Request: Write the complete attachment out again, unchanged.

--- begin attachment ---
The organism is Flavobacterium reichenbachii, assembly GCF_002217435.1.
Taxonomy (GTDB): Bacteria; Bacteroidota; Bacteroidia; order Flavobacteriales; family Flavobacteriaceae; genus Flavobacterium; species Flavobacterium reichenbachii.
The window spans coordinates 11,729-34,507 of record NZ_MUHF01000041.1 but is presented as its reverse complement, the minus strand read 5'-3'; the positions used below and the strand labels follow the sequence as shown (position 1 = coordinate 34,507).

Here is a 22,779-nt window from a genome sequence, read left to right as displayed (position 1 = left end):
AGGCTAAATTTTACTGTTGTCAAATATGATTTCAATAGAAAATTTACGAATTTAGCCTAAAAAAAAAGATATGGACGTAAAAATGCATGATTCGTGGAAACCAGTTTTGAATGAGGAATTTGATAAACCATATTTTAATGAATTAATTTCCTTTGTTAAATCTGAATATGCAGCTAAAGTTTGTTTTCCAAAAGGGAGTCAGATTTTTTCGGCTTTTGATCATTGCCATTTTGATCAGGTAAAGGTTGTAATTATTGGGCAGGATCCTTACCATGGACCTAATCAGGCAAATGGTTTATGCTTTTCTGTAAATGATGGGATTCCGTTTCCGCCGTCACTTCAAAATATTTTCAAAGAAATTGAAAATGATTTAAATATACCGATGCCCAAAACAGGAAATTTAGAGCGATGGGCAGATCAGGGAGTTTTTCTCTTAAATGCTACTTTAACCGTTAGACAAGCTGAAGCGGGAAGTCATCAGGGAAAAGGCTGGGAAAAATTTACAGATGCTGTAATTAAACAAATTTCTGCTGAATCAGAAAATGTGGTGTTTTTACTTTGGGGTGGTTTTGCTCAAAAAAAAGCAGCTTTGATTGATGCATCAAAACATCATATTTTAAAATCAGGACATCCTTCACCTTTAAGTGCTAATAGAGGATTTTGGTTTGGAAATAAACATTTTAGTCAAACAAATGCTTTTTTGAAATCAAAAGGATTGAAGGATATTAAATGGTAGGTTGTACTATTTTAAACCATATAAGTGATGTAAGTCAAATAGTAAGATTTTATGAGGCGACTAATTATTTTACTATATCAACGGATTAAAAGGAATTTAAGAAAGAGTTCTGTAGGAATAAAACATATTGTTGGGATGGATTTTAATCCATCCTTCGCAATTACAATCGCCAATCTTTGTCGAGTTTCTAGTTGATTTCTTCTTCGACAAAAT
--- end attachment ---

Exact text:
The organism is Flavobacterium reichenbachii, assembly GCF_002217435.1.
Taxonomy (GTDB): Bacteria; Bacteroidota; Bacteroidia; order Flavobacteriales; family Flavobacteriaceae; genus Flavobacterium; species Flavobacterium reichenbachii.
The window spans coordinates 11,729-34,507 of record NZ_MUHF01000041.1 but is presented as its reverse complement, the minus strand read 5'-3'; the positions used below and the strand labels follow the sequence as shown (position 1 = coordinate 34,507).

Here is a 22,779-nt window from a genome sequence, read left to right as displayed (position 1 = left end):
AGGCTAAATTTTACTGTTGTCAAATATGATTTCAATAGAAAATTTACGAATTTAGCCTAAAAAAAAAGATATGGACGTAAAAATGCATGATTCGTGGAAACCAGTTTTGAATGAGGAATTTGATAAACCATATTTTAATGAATTAATTTCCTTTGTTAAATCTGAATATGCAGCTAAAGTTTGTTTTCCAAAAGGGAGTCAGATTTTTTCGGCTTTTGATCATTGCCATTTTGATCAGGTAAAGGTTGTAATTATTGGGCAGGATCCTTACCATGGACCTAATCAGGCAAATGGTTTATGCTTTTCTGTAAATGATGGGATTCCGTTTCCGCCGTCACTTCAAAATATTTTCAAAGAAATTGAAAATGATTTAAATATACCGATGCCCAAAACAGGAAATTTAGAGCGATGGGCAGATCAGGGAGTTTTTCTCTTAAATGCTACTTTAACCGTTAGACAAGCTGAAGCGGGAAGTCATCAGGGAAAAGGCTGGGAAAAATTTACAGATGCTGTAATTAAACAAATTTCTGCTGAATCAGAAAATGTGGTGTTTTTACTTTGGGGTGGTTTTGCTCAAAAAAAAGCAGCTTTGATTGATGCATCAAAACATCATATTTTAAAATCAGGACATCCTTCACCTTTAAGTGCTAATAGAGGATTTTGGTTTGGAAATAAACATTTTAGTCAAACAAATGCTTTTTTGAAATCAAAAGGATTGAAGGATATTAAATGGTAGGTTGTACTATTTTAAACCATATAAGTGATGTAAGTCAAATAGTAAGATTTTATGAGGCGACTAATTATTTTACTATATCAACGGATTAAAAGGAATTTAAGAAAGAGTTCTGTAGGAATAAAACATATTGTTGGGATGGATTTTAATCCATCCTTCGCAATTACAATCGCCAATCTTTGTCGAGTTTCTAGTTGATTTCTTCTTCGACAAAAT